Suitable vinyl alcohol polymers are partly or fully hydrolysed vinyl ester polymers having a degree of hydrolysis of preferably 50 mol % to 99.99 mol %, more preferably of 70 mol % to 99 mol %, most preferably of ≧96 mol %. In this context, fully hydrolysed refers to those polymers having a degree of hydrolysis of ≧96 mol %. Partly hydrolysed vinyl ester polymers are those having a degree of hydrolysis of >50 mol % and <96 mol %. The viscosity of the vinyl alcohol polymer (DIN 53015, Höppler method; 4% solution in water) is 1 to 60 mPas, preferably 1 to 10 mPas, and serves as a measure of the molecular weight and of the degree of polymerization of the partly or fully hydrolysed polyvinyl alcohols.
Suitable vinyl alcohol polymers are commercially available polyvinyl alcohols or can be prepared by means of polymerization of vinyl esters and subsequent hydrolysis.
Vinyl esters suitable for preparing the vinyl alcohol polymers are vinyl esters of unbranched or branched carboxylic acids having 1 to 18 carbon atoms. Preferred vinyl esters are vinyl acetate, vinyl propionate, vinyl butyrate, vinyl 2-ethyl-hexanoate, vinyl laurate, 1-methylvinyl acetate, vinyl pivalate and vinyl esters of α-branched monocarboxylic acids having 5 to 13 carbon atoms, for example VeoVa9R or VeoVa10R (tradename of Shell). Particular preference is given to vinyl acetate.
In addition to the vinyl ester units, it is optionally also possible to copolymerize one or more monomers from the group comprising methacrylic esters and acrylic esters of alcohols having 1 to 15 carbon atoms, olefins, dienes, vinylaromatics and vinyl halides. Suitable monomers from the group of the esters of acrylic acid or methacrylic acid are esters of unbranched or branched alcohols having 1 to 15 carbon atoms. Preferred methacrylic esters or acrylic esters are methyl acrylate, methyl methacrylate, ethyl acrylate, ethyl methacrylate, propyl acrylate, propyl methacrylate, n-, iso- and t-butyl acrylate, n-, iso- and t-butyl methacrylate, 2-ethylhexyl acrylate, norbornyl acrylate. Particular preference is given to methyl acrylate, methyl methacrylate, n-, iso- and t-butyl acrylate, 2-ethylhexyl acrylate and norbornyl acrylate. Suitable dienes are 1,3-butadiene and isoprene. Examples of polymerizable olefins are ethene and propene. The vinylaromatics copolymerized may be styrene and vinyltoluene. From the group of the vinyl halides, it is customary to use vinyl chloride, vinylidene chloride or vinyl fluoride, preferably vinyl chloride. The proportion of these comonomers is such that the proportion of vinyl ester monomer is >50 mol % in the vinyl ester polymer.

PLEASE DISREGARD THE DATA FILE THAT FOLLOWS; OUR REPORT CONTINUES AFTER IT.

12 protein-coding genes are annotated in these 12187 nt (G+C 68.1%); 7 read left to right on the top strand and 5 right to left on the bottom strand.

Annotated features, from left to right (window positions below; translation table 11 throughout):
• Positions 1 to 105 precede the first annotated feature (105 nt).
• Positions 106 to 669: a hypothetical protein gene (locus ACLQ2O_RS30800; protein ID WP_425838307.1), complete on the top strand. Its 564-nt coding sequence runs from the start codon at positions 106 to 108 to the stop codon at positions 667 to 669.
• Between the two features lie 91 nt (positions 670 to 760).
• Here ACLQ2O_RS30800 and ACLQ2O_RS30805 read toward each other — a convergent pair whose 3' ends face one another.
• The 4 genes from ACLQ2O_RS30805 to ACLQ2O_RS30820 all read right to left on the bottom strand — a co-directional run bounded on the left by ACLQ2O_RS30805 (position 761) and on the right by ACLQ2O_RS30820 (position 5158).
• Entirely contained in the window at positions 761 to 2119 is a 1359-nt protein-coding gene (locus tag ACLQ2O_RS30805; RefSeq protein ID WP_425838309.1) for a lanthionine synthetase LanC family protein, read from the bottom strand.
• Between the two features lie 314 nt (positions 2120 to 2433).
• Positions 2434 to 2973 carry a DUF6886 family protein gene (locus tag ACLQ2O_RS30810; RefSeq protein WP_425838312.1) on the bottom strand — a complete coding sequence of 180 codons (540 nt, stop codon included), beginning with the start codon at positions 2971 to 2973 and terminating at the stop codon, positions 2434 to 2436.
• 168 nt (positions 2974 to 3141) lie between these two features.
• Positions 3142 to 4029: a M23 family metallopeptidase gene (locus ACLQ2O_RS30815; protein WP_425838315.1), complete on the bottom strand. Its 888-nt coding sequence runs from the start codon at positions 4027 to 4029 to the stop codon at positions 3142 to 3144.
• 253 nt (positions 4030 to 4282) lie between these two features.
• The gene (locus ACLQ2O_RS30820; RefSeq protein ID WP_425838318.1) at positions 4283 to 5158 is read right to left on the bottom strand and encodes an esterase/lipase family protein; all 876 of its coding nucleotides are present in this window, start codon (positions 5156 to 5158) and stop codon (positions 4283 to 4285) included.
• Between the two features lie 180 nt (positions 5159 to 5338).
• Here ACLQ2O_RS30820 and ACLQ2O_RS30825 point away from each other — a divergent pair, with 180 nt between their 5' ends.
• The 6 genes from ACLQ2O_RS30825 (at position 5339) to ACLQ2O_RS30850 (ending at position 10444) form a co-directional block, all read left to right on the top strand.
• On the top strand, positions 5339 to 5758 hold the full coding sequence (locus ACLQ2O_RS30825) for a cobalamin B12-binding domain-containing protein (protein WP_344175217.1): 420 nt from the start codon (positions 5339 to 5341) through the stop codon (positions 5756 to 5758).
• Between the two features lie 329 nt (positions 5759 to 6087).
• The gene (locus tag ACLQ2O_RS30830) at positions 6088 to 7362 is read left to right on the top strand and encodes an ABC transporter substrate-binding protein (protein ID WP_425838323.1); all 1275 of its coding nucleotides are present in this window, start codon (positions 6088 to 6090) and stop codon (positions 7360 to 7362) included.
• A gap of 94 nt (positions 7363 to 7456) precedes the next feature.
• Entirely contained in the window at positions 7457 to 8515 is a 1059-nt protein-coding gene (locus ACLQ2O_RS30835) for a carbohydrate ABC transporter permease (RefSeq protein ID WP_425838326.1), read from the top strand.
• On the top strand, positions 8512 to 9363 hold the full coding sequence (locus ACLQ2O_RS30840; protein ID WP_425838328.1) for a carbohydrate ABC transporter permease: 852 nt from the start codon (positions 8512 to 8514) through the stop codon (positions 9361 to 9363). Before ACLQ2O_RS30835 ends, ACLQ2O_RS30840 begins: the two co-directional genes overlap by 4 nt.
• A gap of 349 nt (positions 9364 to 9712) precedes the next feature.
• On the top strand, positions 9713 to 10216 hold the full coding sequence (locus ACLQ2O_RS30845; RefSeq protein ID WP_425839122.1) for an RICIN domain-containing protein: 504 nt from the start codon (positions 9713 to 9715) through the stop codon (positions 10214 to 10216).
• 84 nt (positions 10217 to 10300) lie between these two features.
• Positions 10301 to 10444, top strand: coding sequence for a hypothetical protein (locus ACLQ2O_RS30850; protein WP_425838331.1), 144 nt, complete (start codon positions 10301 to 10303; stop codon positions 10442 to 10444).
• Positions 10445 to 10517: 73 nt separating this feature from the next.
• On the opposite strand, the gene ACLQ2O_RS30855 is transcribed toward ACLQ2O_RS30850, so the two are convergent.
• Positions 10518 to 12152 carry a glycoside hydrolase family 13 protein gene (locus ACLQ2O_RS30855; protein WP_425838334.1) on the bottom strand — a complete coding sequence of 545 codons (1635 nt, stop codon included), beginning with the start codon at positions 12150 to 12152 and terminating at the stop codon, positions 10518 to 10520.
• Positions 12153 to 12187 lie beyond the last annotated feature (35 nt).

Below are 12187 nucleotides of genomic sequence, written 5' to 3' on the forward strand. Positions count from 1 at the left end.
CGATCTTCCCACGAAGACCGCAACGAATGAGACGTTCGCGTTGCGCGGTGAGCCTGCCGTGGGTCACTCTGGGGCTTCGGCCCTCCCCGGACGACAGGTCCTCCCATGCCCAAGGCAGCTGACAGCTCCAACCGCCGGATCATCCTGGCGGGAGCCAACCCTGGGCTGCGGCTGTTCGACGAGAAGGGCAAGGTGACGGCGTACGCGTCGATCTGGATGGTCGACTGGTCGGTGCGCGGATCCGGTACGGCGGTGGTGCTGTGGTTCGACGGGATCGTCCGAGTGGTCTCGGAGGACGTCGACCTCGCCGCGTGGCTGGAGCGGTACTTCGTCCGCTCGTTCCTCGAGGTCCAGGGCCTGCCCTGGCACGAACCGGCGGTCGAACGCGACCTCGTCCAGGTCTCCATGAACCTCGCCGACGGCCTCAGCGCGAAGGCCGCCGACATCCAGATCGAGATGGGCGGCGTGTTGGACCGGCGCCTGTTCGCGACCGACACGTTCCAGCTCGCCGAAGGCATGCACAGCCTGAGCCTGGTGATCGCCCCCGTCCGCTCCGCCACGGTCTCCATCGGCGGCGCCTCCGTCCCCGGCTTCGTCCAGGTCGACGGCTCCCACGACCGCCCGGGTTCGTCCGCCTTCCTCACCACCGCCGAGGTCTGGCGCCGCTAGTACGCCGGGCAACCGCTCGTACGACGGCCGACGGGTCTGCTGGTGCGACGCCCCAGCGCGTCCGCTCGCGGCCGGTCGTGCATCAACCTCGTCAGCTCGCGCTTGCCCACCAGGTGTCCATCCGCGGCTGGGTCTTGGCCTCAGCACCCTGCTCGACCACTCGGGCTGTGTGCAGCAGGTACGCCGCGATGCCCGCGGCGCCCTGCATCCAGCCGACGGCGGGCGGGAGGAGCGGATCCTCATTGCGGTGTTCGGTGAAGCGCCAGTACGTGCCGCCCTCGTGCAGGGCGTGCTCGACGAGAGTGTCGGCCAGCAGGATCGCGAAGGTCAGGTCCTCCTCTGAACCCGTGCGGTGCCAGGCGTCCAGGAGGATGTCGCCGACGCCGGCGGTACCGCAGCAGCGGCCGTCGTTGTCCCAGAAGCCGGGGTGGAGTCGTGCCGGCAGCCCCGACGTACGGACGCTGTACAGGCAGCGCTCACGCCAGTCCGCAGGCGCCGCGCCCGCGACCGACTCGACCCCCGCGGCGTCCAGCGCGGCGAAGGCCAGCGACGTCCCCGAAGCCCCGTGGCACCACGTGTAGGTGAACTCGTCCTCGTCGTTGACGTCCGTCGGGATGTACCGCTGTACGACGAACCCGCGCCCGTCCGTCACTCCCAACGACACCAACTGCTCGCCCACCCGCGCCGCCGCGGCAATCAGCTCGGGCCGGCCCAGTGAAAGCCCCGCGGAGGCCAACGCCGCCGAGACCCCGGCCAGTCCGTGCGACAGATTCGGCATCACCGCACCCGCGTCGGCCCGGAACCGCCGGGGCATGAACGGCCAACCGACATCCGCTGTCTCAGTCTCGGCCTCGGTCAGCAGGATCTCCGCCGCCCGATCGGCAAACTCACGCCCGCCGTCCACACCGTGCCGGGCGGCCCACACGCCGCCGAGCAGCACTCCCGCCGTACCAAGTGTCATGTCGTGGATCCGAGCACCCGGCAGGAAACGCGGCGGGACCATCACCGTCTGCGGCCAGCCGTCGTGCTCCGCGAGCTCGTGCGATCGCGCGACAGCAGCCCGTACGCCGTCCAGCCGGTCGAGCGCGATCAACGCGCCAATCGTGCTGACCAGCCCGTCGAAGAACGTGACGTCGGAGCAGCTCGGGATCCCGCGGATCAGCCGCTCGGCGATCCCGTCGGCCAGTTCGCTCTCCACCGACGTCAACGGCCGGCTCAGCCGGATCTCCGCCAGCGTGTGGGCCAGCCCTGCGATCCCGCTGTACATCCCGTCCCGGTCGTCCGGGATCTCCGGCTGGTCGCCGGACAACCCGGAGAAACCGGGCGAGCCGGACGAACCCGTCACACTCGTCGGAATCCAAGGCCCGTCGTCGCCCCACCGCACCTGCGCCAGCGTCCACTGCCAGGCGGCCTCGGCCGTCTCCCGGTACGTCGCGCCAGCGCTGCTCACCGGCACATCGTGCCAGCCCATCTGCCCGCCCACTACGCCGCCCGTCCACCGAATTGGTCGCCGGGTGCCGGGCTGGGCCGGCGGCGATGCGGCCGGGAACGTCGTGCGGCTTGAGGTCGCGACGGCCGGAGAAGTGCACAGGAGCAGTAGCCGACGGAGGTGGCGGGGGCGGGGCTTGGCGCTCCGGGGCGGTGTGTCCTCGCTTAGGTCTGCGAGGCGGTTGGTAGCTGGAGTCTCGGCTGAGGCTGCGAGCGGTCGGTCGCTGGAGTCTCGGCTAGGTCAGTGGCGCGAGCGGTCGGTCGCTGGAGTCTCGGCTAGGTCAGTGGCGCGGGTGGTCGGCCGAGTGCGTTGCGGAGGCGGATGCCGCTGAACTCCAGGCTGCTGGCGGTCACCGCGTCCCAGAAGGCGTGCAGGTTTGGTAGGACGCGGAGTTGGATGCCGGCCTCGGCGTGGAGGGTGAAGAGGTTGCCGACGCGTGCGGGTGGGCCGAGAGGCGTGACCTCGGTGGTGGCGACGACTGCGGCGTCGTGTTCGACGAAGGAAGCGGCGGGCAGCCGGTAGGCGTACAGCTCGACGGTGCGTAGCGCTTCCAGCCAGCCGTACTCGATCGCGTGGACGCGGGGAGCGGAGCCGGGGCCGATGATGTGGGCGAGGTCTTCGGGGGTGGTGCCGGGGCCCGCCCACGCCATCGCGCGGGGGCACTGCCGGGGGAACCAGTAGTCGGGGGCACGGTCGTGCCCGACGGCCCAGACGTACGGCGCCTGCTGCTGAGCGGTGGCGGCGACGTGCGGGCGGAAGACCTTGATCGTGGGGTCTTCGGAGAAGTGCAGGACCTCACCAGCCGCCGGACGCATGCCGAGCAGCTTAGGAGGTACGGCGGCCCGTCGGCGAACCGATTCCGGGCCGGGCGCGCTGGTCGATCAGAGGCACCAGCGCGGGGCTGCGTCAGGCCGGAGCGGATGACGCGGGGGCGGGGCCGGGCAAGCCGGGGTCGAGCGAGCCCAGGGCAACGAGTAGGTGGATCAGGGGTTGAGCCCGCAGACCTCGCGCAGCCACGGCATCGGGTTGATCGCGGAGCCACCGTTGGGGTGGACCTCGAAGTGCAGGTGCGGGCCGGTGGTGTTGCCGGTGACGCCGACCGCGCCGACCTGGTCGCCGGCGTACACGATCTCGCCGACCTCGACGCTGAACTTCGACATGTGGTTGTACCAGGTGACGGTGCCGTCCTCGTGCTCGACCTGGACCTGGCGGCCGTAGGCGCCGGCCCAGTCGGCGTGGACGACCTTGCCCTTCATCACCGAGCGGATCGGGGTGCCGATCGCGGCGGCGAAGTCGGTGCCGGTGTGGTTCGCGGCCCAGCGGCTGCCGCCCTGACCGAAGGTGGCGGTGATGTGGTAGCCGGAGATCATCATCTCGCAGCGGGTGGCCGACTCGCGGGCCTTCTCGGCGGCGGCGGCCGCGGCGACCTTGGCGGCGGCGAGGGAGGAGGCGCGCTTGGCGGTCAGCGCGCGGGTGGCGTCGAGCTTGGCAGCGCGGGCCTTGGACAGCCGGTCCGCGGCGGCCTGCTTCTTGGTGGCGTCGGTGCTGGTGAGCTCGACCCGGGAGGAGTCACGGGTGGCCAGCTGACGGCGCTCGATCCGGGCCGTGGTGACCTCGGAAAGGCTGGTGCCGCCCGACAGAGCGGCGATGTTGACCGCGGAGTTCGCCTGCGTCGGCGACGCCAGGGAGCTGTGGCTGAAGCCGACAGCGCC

Optionally, it is also possible for further comonomers in a proportion of preferably 0.02 to 20% by weight, based on the total weight of the vinyl ester polymer, to be present. Examples of these are ethylenically unsaturated mono- and dicarboxylic acids, preferably acrylic acid, methacrylic acid, fumaric acid and maleic acid; ethylenically unsaturated carboxamides and carbonitriles, preferably N-vinylformamide, acrylamide and acrylonitrile; mono- and diesters of fumaric acid and maleic acid, such as the diethyl and diisopropyl esters, and maleic anhydride, ethylenically unsaturated sulphonic acids and salts thereof, preferably vinylsulphonic acid, and 2-acrylamido-2-methylpropanesulphonic acid. Further examples are precrosslinking comonomers such as polyethylenically unsaturated comonomers, for example divinyl adipate, diallyl maleate, allyl methacrylate, butanediol diacrylate or triallyl cyanurate, or postcrosslinking comonomers, for example acrylamidoglycolic acid (AGA), methyl methylacrylamidoglycolate (MAGME), N-methylolacrylamide (NMA), N-methylolmethacrylamide, N-methylolallyl carbamate, alkyl ethers such as the isobutoxy ether, or esters, of N-methylolacrylamide, of N-methylolmethacrylamide and of N-methylolallyl carbamate.
The vinyl ester polymers can be prepared in a known manner by means of polymerization; preferably by bulk polymerization, suspension polymerization or by polymerization in organic solvents, more preferably in alcoholic solution. Suitable solvents and regulators are, for example, methanol, ethanol, propanol and isopropanol. The polymerization is performed under reflux at a temperature of 50° C. to 100° C. and initiated via a free-radical mechanism by adding customary initiators. Examples of common initiators are percarbonates such as cyclohexyl peroxodicarbonate, or peresters such as t-butyl perneodecanoate or t-butyl perpivalate.